The Kerrytown Concert House hosted Edgefest 2023, its 27th annual jazz festival, from Oct. 18 to 21. This year’s theme was “Rescued & Ready” and featured a diverse group of artists who brought new music, both improvised and composed, to the concert house over the four-day festival. Each day brought new musicians who filled the space with dynamic and innovative sound that reached eager audiences.  

The concert house itself creates a unique, intimate atmosphere for the music. Established in 1984, “The House” has become a part of the fabric of the Ann Arbor community. The first floor has been renovated into an L-shaped auditorium that allows for stunning acoustics in an up-close-and-personal, friendly setting. Art and news articles featuring The House cover the walls, adding to the cozy feel of the space.

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In an interview with The Michigan Daily, cello artist Tomeka Reid commented on her experience at Edgefest.

“(Edgefest) has a super community vibe, it’s nice to see the same faces that really support the music,” Reid said. “You know, we play a very unique sect of jazz and it’s not everybody’s cup of tea, so it’s nice to see some of the supporters who are just really listening. It’s a listening room.”

Thursday featured a trio with Dave Rempis on the saxophone, Josh Abrams on the bass and Tomeka Reid on the cello. They play a sect of jazz called free improvisation, which requires musicians to follow their intuition and bounce ideas off each other. 

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“You kind of center yourself, and just try to open yourself up to listening,” Reid said. “I feel like a lot of free improvisation is really just about listening and having practiced enough on your own, and then being able to reference those things when you’re in the moment and trusting the people you’re playing with.”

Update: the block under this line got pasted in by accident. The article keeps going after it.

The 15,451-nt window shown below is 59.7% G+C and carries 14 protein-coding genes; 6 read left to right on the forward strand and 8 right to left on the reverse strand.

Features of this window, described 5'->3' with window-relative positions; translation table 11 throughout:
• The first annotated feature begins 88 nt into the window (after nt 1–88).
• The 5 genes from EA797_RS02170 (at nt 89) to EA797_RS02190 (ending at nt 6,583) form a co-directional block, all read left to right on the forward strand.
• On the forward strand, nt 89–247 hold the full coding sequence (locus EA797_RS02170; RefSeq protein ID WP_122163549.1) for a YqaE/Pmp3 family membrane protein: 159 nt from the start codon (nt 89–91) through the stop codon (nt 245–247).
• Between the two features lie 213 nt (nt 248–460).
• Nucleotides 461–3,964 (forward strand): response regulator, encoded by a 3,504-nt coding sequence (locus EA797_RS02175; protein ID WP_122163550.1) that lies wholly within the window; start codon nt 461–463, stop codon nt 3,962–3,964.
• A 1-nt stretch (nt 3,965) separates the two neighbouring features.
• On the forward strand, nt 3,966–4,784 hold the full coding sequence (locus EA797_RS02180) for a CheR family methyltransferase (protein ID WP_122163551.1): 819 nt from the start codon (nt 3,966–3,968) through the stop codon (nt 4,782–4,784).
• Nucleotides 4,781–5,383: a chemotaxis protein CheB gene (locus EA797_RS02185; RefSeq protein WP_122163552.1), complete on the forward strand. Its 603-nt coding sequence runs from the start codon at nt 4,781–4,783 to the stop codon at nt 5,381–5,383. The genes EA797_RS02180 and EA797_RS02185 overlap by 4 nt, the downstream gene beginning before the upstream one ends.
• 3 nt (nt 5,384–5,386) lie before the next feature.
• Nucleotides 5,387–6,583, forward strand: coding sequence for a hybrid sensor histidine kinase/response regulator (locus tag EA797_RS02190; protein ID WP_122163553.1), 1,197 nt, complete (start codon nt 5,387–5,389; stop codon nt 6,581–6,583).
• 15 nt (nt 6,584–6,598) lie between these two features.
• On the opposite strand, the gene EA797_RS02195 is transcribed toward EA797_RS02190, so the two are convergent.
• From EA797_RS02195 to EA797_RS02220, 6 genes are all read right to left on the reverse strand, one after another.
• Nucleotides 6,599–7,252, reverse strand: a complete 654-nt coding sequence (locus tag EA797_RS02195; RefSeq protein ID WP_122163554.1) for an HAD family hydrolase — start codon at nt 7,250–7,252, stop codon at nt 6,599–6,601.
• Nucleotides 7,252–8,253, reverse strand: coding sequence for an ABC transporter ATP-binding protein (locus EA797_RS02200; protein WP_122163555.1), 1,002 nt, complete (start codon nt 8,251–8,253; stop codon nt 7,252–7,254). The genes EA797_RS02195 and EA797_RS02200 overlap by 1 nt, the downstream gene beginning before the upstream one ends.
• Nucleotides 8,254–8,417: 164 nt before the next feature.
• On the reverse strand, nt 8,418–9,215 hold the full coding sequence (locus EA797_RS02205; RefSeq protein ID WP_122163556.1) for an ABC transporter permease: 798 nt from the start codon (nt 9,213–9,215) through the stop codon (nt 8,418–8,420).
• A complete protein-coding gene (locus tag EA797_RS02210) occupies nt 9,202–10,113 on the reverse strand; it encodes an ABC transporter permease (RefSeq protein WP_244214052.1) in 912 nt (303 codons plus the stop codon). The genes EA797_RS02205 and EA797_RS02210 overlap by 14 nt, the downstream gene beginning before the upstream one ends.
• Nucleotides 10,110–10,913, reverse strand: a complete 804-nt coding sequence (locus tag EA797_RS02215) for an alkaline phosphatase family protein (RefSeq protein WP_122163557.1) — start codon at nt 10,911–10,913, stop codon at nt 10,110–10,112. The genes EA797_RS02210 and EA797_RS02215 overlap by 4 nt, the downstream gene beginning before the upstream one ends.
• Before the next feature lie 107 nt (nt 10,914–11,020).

A total of 18 acts played at the concert house over Edgefest weekend. That number includes performances from Teiku, The Northwoods Improvisers Sextet, Human Rites Trio, Exposure Quintet, Hemphill Stringtet and Oceans And.

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The final day of the festival started with the Edgefest Parade Saturday near the Ann Arbor Farmers Market, where Scarlett Middle School band students were joined by Edgefest artists and community members. The parade truly highlighted what Edgefest is about: community. Like Edgefest, it brought together residents and artists alike to celebrate their love of music. 

By no surprise, Edgefest successfully made its return this year. The House’s intimate atmosphere and outstanding lineup of artists brings dedicated audiences from all over the world year after year. Edgefest presents an opportunity for Ann Arbor natives to experience the innovative sounds of diverse jazz musicians. This year’s edition left enthusiasts already excited for next year’s lineup and celebration of jazz music.

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